Breastfeeding doll that makes suckling sounds labelled 'creepy' by angered parents – but toymaker accuses U.S. of being 'too prudish'
21:51 GMT, 8 November 2012
We've got dolls that wet, crawl and talk. We've got dolls with perfect hourglass
figures. We've got dolls with swagger. And we've got plenty that come with itty
bitty baby bottles.
But it's a breastfeeding doll whose
suckling sounds are prompted by sensors sewn into a halter top at the nipples of
little girls that caught some flak after hitting the U.S. market.
'I just want the kids to be kids,' Bill
O'Reilly said on his Fox News show when he learned of the Breast Milk Baby. 'And
this kind of stuff. We don't need this.'
Inappropriate The Breast Milk Baby doll makes suckling sounds prompted by sensors sewn into a halter top at the nipples of little girls
What, exactly, we don't need is unclear to
Dennis Lewis, the
U.S. representative for Berjuan Toys, a family-owned, 40-year-old doll maker in
Spain that can't get the dolls onto mainstream shelves more than a year after
introducing the line in this country.
'We've had a lot of support from lots of
breastfeeding organizations, lots of mothers, lots of educators,' said Lewis, in
'There also has been a lot of blowback from people who maybe
haven't thought to think about really why the doll is there and what its purpose
is. Usually they are people that either have problems with breastfeeding in
general, or they see it as something sexual.'
The dolls, eight in all with a variety of
skin tones and facial features, look like many others, until children don the
little top with petal appliques at the nipples.
That's where the sensors are
located, setting off the suckling noise when the doll's mouth makes contact. It
also burps and cries, but those sounds don't require contact at the breast.
Little Savannah and Tony, Cameron and
Jessica, Lilyang and Jeremiah aren't cheap at $89 a pop. Lewis, after
unsuccessfully peddling them to retailers large and small, now has them listed
at half price on their website in time for the holidays this year.
Inconspicuous: The dolls, eight in total with a variety of skin tones and facial features, look like many others, until children don the little top with petal appliques at the nipples
'With retailers it's been hard, to be perfectly honest, but not so much
because they've been against the products,' he said. 'It's more they've been
very wary of the controversy. It's a product that you either love it or you hate
Stevanne Auerbach loves it. The child development expert in San Francisco,
also known as Dr. Toy, evaluates dolls and other toys for consumers, lending her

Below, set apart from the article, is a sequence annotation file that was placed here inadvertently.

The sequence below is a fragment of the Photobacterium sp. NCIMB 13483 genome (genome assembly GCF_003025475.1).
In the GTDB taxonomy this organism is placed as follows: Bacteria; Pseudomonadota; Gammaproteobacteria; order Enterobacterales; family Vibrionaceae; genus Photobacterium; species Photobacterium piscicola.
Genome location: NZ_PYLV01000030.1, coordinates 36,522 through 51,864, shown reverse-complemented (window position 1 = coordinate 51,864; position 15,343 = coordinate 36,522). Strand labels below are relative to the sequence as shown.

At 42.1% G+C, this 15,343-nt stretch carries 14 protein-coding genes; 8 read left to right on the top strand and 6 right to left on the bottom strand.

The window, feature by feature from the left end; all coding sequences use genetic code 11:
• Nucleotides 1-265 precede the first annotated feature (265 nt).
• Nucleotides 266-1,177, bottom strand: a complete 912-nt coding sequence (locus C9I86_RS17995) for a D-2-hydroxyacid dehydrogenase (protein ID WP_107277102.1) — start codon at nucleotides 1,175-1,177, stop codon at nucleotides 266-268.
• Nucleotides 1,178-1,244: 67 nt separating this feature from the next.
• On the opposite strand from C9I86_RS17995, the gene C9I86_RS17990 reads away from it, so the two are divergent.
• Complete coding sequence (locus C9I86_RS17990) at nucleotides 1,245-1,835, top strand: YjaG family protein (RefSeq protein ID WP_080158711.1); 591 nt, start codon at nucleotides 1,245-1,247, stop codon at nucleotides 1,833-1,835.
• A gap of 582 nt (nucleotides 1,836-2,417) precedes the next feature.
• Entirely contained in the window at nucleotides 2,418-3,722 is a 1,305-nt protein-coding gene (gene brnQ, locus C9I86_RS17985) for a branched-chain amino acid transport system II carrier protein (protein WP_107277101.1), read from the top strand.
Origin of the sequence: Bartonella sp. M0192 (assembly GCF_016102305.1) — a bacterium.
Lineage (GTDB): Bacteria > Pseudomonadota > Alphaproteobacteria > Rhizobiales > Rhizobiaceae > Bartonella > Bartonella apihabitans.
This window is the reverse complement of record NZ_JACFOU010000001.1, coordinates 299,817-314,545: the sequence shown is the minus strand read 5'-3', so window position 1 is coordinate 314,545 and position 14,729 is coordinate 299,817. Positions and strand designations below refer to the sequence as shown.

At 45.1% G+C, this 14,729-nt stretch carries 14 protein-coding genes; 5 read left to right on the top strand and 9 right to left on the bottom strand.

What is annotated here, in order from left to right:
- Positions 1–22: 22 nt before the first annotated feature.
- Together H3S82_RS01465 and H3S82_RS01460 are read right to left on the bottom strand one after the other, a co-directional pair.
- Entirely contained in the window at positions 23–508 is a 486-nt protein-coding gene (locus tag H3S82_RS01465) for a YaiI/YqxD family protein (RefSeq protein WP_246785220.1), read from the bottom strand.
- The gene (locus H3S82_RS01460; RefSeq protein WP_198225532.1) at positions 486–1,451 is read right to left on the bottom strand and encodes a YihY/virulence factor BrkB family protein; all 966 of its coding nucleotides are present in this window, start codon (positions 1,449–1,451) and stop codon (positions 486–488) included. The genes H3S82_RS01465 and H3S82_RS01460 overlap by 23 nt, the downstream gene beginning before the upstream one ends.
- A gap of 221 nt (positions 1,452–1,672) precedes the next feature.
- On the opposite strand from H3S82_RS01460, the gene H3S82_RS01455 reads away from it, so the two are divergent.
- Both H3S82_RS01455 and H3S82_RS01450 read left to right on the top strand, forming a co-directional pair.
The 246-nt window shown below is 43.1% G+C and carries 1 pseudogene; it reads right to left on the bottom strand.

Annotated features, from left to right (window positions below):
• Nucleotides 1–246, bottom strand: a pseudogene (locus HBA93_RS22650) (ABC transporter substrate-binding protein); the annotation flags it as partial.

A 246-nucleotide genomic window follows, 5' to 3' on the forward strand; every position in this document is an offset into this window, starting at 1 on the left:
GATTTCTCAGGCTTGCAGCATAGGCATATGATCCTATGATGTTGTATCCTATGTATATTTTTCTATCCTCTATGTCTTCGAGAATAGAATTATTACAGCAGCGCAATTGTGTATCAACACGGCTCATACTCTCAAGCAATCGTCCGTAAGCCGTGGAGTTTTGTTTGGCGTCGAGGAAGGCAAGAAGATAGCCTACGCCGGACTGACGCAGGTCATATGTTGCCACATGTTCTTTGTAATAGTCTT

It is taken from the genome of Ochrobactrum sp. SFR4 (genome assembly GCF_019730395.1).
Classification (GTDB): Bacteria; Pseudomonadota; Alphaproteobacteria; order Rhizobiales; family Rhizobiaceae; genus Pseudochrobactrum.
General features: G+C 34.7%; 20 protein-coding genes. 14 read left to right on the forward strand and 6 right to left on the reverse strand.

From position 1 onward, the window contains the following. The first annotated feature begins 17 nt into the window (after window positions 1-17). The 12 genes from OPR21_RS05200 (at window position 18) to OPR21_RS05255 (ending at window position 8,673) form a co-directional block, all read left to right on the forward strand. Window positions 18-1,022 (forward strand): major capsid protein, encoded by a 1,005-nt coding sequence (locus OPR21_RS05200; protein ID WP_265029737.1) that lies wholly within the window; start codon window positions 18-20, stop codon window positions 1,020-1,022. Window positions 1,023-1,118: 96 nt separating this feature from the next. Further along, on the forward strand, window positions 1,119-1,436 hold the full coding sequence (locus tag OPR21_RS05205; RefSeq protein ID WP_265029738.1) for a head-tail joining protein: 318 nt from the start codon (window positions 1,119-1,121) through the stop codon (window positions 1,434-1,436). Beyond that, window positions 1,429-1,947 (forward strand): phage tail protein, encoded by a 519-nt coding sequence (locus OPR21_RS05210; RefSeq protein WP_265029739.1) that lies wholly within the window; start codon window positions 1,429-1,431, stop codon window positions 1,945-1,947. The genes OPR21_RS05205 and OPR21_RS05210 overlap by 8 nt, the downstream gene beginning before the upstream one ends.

official approval to Breast Milk Baby.
'We felt that it had merit in dealing with new babies for the older child,'
she said, 'and for the curiosity that children have in this area. Breastfeeding
in Europe is acceptable and the doll has been successful there. We wanted to
open up the opportunity.'
Sally Wendkos Olds, who wrote The Complete
Book of Breastfeeding, also doesn't understand the problem.
'People have problems with breastfeeding, they see it as something sexual'
'I think it's a very cute toy,' she said. 'I think it's just crazy what Bill
O'Reilly was saying that it's sexualizing little girls. The whole point is that
so many people in our society persist in sexualizing breastfeeding, where in so
many other countries around the world they don't think anything of it.'
Olds called Americans 'prudish in many ways,' adding the doll offers: 'bodily
awareness. It's realizing that this is OK.'
Lewis blames lack of U.S. sales – just under 5,000 dolls sold in the last
year – solely on phobia about breastfeeding, something widely considered the
healthiest way to feed a baby.
'There's no doubt about that,' he said. 'The whole idea is that there's still
some taboos here. They're difficult to justify and difficult to explain but
they're out there. You mention breast and people automatically start thinking
Janet Jackson or wardrobe malfunctions and all sorts of things that have
absolutely nothing to do with breastfeeding.'
Lewis considers Breast Milk Baby 'very much less sexualized'
than Barbie dolls
or the sassy Bratz pack.
Olds, who lives in New York City, agreed, though she thinks the doll's full
retail price is too high.
'That's my only objection to it. It's a lot of money,
but people spend a lot of money on their children in all sorts of ways.'
Haven't little girls been mimicking the act
of breastfeeding with their baby dolls for centuries without benefit
'Why do we need anything with bells and
whistles Why did we need a Betsy Wetsy Children like toys that do things,'
Olds said, invoking one of the first drink and wet dolls created back in 1935. 'So this doll makes noises. She burps, she cries, she sucks very noisily. Big
Lincoln Hoppe, a Los Angeles actor and
father of five – all breastfed – said a young child who becomes a big sibling
and sees mom nursing might enjoy the doll just fine. 'After all, they're going
to imitate mom anyway using whatever doll they've already got,' he said.
But how about playdates Out in public, he
'It's already hard to tell a child they
can't take 'that' toy with them to their sibling's soccer game,' he said. 'There
may be a time and place for this doll, but I find the idea kind of creepy.'